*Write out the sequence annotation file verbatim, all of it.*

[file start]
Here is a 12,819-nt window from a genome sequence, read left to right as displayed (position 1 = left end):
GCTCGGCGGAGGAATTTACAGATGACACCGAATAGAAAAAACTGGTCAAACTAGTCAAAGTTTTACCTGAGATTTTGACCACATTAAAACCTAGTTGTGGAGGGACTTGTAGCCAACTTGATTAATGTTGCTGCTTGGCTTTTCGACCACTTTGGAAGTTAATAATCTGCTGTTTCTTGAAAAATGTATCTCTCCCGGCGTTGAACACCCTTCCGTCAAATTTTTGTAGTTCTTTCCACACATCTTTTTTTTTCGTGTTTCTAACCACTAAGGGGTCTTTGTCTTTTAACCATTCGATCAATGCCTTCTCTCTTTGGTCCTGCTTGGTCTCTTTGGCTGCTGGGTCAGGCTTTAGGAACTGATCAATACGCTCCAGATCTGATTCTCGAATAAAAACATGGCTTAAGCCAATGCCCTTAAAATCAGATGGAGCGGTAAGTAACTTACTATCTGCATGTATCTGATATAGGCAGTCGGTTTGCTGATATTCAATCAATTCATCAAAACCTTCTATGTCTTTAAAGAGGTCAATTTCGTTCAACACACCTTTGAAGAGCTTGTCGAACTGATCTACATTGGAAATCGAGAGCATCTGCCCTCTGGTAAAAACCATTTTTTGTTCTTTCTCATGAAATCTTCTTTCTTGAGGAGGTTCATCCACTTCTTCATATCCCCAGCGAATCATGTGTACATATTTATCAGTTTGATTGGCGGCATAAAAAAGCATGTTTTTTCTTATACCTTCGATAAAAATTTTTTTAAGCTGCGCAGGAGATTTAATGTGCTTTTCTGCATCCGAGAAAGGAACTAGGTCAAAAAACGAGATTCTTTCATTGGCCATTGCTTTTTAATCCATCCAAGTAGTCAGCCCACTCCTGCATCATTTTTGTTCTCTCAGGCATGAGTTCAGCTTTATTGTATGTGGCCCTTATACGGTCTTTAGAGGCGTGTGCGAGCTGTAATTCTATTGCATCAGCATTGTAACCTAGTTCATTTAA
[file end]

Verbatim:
Here is a 12,819-nt window from a genome sequence, read left to right as displayed (position 1 = left end):
GCTCGGCGGAGGAATTTACAGATGACACCGAATAGAAAAAACTGGTCAAACTAGTCAAAGTTTTACCTGAGATTTTGACCACATTAAAACCTAGTTGTGGAGGGACTTGTAGCCAACTTGATTAATGTTGCTGCTTGGCTTTTCGACCACTTTGGAAGTTAATAATCTGCTGTTTCTTGAAAAATGTATCTCTCCCGGCGTTGAACACCCTTCCGTCAAATTTTTGTAGTTCTTTCCACACATCTTTTTTTTTCGTGTTTCTAACCACTAAGGGGTCTTTGTCTTTTAACCATTCGATCAATGCCTTCTCTCTTTGGTCCTGCTTGGTCTCTTTGGCTGCTGGGTCAGGCTTTAGGAACTGATCAATACGCTCCAGATCTGATTCTCGAATAAAAACATGGCTTAAGCCAATGCCCTTAAAATCAGATGGAGCGGTAAGTAACTTACTATCTGCATGTATCTGATATAGGCAGTCGGTTTGCTGATATTCAATCAATTCATCAAAACCTTCTATGTCTTTAAAGAGGTCAATTTCGTTCAACACACCTTTGAAGAGCTTGTCGAACTGATCTACATTGGAAATCGAGAGCATCTGCCCTCTGGTAAAAACCATTTTTTGTTCTTTCTCATGAAATCTTCTTTCTTGAGGAGGTTCATCCACTTCTTCATATCCCCAGCGAATCATGTGTACATATTTATCAGTTTGATTGGCGGCATAAAAAAGCATGTTTTTTCTTATACCTTCGATAAAAATTTTTTTAAGCTGCGCAGGAGATTTAATGTGCTTTTCTGCATCCGAGAAAGGAACTAGGTCAAAAAACGAGATTCTTTCATTGGCCATTGCTTTTTAATCCATCCAAGTAGTCAGCCCACTCCTGCATCATTTTTGTTCTCTCAGGCATGAGTTCAGCTTTATTGTATGTGGCCCTTATACGGTCTTTAGAGGCGTGTGCGAGCTGTAATTCTATTGCATCAGCATTGTAACCTAGTTCATTTAA